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Fantasy Football

How Doctor Doom Defeated An Un-Fantastic Four.

One of the many great things about football (and all major sports to be brutally honest) is the fact that we as fans always believe that we know more about the game than players and managers.

It might be that we believe that our team lost the game because of a tactical reason right from the off. We may think after conceding a half time lead, our manager not only left the time to make changes too late, but brought on the wrong players to make a significant impact.

All these little opinions though whilst being great talking points at home, down the pub, on the terraces and at school or work do not offer any actual backing/proof to our theory that we know more than the manager.

Fantasy Football (FF) in a way offers a platform for fans alike to show that they are capable of putting a team together that can take on the world, or at least 10 or so friends. Of course FF is purely a stats game and that managers of teams do not have any say into what goes on in games which their players take part in.

However FF gives those know-it all fans a chance to at least in terms of points show that at least when it comes to selecting players with a budget of about £100m, that they can judge a good player or too.

By competing in leagues with friends and fellow fans, at least to the mind at least by having a good FF team, it can make those fans feel that if given the position to manage a real team, they could do a decent crack at it.

When it comes to FF, my experiences with the game have worsened after a bright start that most fans of the game would even dream of.

Ahead of the 2000/2001 Premiership Season my Maths teacher at school (whose name I can’t remember a decade on) managed to join the school up to a Nationwide Official Schools FF League.

There were only 2 rules upon entering. 1) Choose 11 players to use throughout the whole season; with the chance to make changes in winter and 2) Entrance fee was a £1 to participate in the competition.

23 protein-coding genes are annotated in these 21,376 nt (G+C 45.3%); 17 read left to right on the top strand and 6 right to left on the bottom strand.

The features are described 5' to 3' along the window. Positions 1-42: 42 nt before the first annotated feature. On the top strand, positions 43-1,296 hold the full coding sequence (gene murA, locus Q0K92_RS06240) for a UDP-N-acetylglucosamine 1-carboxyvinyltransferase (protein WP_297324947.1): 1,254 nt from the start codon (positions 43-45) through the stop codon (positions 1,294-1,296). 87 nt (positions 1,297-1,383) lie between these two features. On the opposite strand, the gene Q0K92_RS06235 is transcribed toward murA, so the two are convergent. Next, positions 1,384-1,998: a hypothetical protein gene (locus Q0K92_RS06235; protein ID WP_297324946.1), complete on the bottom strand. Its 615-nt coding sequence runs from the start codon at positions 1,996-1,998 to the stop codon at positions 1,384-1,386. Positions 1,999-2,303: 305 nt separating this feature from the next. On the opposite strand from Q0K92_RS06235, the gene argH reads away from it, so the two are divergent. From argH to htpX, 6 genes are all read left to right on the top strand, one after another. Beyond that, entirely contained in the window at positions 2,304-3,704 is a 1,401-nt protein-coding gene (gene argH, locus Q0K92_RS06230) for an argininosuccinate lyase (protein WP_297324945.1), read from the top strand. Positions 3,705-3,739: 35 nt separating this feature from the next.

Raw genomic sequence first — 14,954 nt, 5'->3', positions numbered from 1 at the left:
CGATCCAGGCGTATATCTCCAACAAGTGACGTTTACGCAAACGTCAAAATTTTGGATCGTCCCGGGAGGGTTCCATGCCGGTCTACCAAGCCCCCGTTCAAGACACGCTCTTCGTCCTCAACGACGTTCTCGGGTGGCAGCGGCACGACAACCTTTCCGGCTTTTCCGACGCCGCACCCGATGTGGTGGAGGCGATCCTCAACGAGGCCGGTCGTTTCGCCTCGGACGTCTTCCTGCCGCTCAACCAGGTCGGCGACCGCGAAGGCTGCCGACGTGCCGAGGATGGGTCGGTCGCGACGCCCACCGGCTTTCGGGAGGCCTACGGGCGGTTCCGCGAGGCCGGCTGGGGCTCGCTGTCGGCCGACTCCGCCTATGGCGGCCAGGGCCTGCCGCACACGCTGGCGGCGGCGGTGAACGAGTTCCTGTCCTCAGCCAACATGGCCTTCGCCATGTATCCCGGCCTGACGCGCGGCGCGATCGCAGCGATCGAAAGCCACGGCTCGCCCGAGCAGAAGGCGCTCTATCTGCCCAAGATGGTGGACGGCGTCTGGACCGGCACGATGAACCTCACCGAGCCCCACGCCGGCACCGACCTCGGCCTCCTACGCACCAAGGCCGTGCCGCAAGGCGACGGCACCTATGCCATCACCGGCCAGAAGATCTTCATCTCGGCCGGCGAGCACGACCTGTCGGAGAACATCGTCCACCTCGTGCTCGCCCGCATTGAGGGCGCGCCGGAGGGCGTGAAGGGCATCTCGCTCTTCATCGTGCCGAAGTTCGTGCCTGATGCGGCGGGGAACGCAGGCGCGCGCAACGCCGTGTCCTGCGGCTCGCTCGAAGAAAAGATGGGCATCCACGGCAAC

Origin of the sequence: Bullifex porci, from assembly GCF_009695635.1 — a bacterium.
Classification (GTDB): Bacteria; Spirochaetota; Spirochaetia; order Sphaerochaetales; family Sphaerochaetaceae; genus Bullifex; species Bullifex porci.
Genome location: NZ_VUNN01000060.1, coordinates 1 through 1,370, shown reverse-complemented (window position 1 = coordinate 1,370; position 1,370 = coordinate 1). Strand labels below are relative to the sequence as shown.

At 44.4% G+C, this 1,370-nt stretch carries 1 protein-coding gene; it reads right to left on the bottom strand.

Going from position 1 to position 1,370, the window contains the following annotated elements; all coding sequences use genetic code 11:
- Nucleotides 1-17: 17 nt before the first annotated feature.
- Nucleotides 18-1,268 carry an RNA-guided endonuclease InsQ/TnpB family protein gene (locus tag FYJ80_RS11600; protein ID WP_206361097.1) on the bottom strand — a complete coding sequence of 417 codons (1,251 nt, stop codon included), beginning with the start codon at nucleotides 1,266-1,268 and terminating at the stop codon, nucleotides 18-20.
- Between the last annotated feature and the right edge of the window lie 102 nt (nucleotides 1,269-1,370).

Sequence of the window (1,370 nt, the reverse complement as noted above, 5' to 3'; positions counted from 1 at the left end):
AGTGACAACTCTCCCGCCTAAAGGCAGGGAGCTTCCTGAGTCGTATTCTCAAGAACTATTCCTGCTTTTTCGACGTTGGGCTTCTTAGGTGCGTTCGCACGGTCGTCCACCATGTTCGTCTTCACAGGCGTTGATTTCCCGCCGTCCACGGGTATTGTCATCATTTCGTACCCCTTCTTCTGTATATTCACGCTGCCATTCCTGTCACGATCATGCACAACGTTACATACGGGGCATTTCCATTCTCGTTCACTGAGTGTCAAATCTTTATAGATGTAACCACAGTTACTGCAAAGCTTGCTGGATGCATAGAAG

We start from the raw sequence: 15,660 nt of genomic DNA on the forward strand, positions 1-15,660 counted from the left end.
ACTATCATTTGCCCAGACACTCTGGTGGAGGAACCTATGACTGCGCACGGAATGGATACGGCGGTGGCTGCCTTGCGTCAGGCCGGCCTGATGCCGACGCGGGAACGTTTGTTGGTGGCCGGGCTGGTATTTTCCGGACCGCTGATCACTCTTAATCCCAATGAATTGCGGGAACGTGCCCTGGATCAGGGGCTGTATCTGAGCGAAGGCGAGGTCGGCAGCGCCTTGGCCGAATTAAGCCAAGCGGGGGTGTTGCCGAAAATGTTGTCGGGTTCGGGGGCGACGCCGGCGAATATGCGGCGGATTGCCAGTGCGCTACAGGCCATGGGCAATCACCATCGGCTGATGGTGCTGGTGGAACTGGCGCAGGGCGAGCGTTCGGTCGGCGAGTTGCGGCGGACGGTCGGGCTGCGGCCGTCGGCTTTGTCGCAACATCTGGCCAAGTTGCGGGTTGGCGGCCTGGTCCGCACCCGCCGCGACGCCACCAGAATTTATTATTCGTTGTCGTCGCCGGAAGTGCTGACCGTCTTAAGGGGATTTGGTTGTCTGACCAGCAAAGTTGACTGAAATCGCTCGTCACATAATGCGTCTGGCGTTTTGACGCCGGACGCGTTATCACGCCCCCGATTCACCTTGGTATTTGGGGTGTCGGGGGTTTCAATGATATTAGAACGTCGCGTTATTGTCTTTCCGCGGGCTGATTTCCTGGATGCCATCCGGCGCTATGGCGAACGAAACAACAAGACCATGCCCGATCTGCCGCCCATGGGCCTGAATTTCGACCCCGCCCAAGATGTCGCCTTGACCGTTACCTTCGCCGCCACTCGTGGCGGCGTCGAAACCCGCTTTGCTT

For some strange reason, four of my close friends decided to ‘team’ up and have a team to themselves, in an order to combine their ‘managerial brains’ to come up with the best team possible. 

It was a decision that at the time seemed stupid and a decision now that at least in my eyes was as silly as Sven’s decision in taking Theo Walcott to the World Cup, after all when do Co-Managers ever work in football?

I was actually asked to join up with the ‘Un-Fantastic Four’ and add another backbone to what was already at least in their words, the ‘dream team.’ With knowing how comic-book stories end of course I did the sensible thing in declining their offer and  selected the best 11 players I could pick with my money available, taking into account the rule that you could not have more than 2 players from a club in your team.

Just like Marvel Comic’s Doctor Doom, I made it my year’s ambition (aside from doing well in my exams) to beat the foursome in the league tables and show that one mastermind was better than four brains.

After starting dreadfully after the first week, in which my team was ranked the worst in the school, whilst theirs was fourth-best, I slowly turned it round and ended up romping to finishing as runner up in my school. As well as defeating the ‘Un-Fantastic Four’, I also beat around 220-240 other students in my school

I seem to recall that year’s competition amongst my group of 20 friends, that whoever out of us would score the most points in a month would each get £1 of each other. This wager ended after only 3 months into the season, after I received £40 in winning the most amounts of points in September and October and people disliked the idea of continuing the wager after that.

Nationwide there were around 250,000 entrants to the competition, compromising of students and the odd teacher here or there and I somehow managed to finish in the top 2,000 in the overall standings, which wasn’t bad at all.

I didn’t fare as well the following season though finishing in about 12th (if memory serves me right) in my school but still finished well ahead of the ‘Un-Fantastic Four’ who by-now had split up and were now running their own teams.

In recent years, my FF teams have not done as well as I would have liked and in the last 2 seasons, after starting a team have given up halfway through the season. This is partly due my own fault in not having faith in players when they are doing well and transferring them and in not going with my gut instinct when selecting players at the start of the year.

This year for instant I chose Andrei Arshavin in my team when I had the funds to go for either one of Samir Nasri and Florent Malouda. Arshavin hasn’t exactly hit the ground running in the Premiership this season whilst at the start of the season the Two Frenchman were getting points and scoring goals for fun.

In a future article I’ll refer back to FF paying tribute to one particular player this season whose success this season (particularly in one game) resulted in me making one of the biggest mistakes ever in FF history. It’s so big a cock-up that if FF had financial implications on it, then I’d be probably be sacked as manager of the team as a result of that mistake.

You’re have to wait for when that article is published to see which current Premiership player I will be writing about and why after his form this season, I’m very tempted to not go anywhere near FF ever again.

Who was it that said FF was only just a bit of fun?

Adam Dennehey


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